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  • Pamela S

On the Personality of Numbers

Updated: Nov 9, 2020


Whole numbers have a personality. Not many are aware of this presumptive fact, but it is actually true. Dedicated mathematicians know this; statisticians know this; and some not small number of accountants are aware. When numbers are polluted by science, there is a questionable allegiance to this personality theory. Physicists are probably the closest in appreciation, but chemists, biologists, and earth delvers are too clouded by reality. Those in the technological field are all over the plane. Some of the most math-minded engineers are given benefit, but app developers are usually not in the know.


Even numbers are soft, round, pleasing folk. They are transparent: no matter the number of digits, evenness can be identified by the hindquarters. (I suppose the same can be said for odd numbers, but no one asks that question.) Even numbers are social creatures, partial to sharing and to forming squares. No one gets left out. No one is rejected, scorned, or remaindered. Whether in their Arabic form [see note 1] or in a grouping, they cooperate with one another and form a team. (Perhaps one exception is 14. Not only does it have a dismal divisibility record, its association with 7 casts a pall on its reputation. Not only did 14 not learn from the model of its neighbor 12, but its rebellion is likely due to the attention that 12 garners, particularly among the English.)


Of the even numbers, 2 of course is quintessential. So much could be said about 2, but it is outside the scope of this short exposition. As my personal lifelong favorite, 4 is right after 2 in serviceability of the evens. The number 8 is somewhat a simp, but since it has no odd divisors, it has retained a measure of respect over the years. Then there is 6. Sometimes a number works best on its own, and this is definitely the case with 6. Put it in a grouping with others of its kind, and all hell breaks loose.


Our next group of numbers is introduced by such phrases such as odd-one-out, odd character, oddity, odd fish, odd jobs, odd egg, and odd couple (an oxymoron in the math world). Odd numbers are merely tolerated. They are sharp, pointy, and difficult. However, a scant few are redeemed just by their usefulness, such as 1, 3, 5, and 9. (Actually 9 isn't so much useful as intriguing. What child has not used the magical finger trick to multiply by nine?) Much ink could be spilled on 7, which is utterly useless, and which has aligned itself with nefarious activities like gambling. It has drawn shy 11 into its domain, and ruined it forever. The only absolving trait of 7 is its primal nature, which distinguishes it only among the odds.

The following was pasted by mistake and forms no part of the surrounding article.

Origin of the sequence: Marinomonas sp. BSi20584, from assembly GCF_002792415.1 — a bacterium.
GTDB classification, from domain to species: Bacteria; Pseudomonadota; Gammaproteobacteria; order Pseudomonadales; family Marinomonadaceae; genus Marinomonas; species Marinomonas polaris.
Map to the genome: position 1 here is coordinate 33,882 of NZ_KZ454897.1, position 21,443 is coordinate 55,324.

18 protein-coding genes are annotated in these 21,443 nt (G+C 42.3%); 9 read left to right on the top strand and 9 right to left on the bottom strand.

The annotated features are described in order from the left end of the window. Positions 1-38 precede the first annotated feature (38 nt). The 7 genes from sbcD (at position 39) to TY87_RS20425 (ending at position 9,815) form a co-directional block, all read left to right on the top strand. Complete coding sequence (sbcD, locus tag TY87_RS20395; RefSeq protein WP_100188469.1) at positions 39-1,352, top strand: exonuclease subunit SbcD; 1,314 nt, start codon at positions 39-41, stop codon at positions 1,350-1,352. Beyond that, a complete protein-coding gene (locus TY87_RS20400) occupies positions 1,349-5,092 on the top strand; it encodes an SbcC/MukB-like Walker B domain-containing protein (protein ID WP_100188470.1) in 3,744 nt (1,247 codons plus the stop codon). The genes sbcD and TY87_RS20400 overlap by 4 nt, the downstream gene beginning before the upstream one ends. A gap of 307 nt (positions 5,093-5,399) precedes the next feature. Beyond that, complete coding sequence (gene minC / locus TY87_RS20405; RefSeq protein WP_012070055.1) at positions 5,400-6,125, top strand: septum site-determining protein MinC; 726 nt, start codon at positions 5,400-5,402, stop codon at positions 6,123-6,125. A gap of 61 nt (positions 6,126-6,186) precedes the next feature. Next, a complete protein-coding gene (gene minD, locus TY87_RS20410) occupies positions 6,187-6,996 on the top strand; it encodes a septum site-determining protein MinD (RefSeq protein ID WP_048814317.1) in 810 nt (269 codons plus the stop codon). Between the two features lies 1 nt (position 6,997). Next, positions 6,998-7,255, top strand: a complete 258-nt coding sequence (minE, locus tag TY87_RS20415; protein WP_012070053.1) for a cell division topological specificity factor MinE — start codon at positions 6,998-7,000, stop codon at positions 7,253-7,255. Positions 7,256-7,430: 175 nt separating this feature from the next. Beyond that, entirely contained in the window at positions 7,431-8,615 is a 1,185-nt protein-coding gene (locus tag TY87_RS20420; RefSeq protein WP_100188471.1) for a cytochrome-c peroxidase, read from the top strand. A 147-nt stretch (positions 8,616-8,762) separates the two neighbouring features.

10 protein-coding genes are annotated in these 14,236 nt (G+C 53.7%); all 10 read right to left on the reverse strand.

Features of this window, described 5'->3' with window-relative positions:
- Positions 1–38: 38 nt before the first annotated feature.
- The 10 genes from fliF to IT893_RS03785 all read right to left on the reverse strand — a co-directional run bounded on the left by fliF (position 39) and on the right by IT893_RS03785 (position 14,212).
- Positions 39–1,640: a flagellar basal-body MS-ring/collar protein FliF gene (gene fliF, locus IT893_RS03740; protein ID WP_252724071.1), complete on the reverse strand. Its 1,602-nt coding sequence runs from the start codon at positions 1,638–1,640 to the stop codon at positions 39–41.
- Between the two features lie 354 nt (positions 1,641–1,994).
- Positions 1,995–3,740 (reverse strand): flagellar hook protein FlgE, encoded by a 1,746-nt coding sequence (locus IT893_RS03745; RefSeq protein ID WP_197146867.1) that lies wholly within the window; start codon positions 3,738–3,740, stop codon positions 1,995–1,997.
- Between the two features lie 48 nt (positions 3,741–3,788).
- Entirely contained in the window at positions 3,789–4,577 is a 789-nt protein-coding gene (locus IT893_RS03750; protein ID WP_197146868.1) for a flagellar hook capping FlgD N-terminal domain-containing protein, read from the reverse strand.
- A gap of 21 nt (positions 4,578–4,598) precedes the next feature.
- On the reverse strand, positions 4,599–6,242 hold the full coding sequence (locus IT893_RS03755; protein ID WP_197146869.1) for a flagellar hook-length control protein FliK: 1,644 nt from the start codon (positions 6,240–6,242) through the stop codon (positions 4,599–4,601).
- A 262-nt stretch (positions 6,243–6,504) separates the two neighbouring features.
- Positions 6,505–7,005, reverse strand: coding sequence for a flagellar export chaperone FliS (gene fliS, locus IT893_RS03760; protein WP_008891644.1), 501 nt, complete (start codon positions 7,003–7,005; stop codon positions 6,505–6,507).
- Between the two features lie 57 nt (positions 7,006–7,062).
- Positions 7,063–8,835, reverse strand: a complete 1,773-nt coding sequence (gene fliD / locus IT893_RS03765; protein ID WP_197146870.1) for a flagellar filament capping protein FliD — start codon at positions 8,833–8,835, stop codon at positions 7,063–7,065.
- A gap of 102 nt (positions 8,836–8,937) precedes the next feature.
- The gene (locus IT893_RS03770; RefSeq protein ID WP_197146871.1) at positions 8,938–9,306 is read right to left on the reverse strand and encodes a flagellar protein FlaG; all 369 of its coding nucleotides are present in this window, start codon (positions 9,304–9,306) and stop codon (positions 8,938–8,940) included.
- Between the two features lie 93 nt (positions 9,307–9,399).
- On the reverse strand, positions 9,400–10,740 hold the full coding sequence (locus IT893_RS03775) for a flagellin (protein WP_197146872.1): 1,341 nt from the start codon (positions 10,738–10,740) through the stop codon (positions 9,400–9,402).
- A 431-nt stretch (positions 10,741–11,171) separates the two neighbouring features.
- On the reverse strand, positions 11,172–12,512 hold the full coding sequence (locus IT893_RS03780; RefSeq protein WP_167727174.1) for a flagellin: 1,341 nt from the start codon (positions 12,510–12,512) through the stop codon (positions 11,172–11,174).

We would be remiss if we did not include 0 in our discussion, despite the recent push to Pluto-ize its existence. For such a (insert air quotes) non-number, math would fall to its knees without 0. Buildings would crumble, satellites would fall from the sky, and time would cease. Its nothingness is its genius. It could make a living on holding places alone. Just by where it is sitting, it has made millionaires and paupers. Its diversity is astounding, although it does make for a poor downstairs neighbor.


Not much is perfect in this world. Some would argue Jesus and math alone. For those whose lives are darkened by the need to figure out numbers for a letter grade (oh, the paradox in that statement), perhaps one approach is to give numbers another look. Numbers too can be your friends, in all their quirkiness and helpfulness. The shy, the unpopular, and the rejected can find adequate community among numbers. Just don't be seen with 7, and keep 6 alone in its fish tank.


 

[1] This entire writing has jarred my grammatical sensibilities, due to its juxtaposition with the grammar rule of always writing out any number below ten. However, I justify my lawlessness given the mathematical focus of this topic, and that these numbers show their personality best in their raw Arabic form. All the same, in good faith to grammatical authority, I demurred from starting a sentence with an Arabic number.

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wbaez
15 nov 2020

As my child would say, "You just blew my mind!" I am still processing all the interesting characteristics and personalities of the numbers. A topic that, as a non-mathematician and a 'not good numbers' person, was still incredibly amazing.

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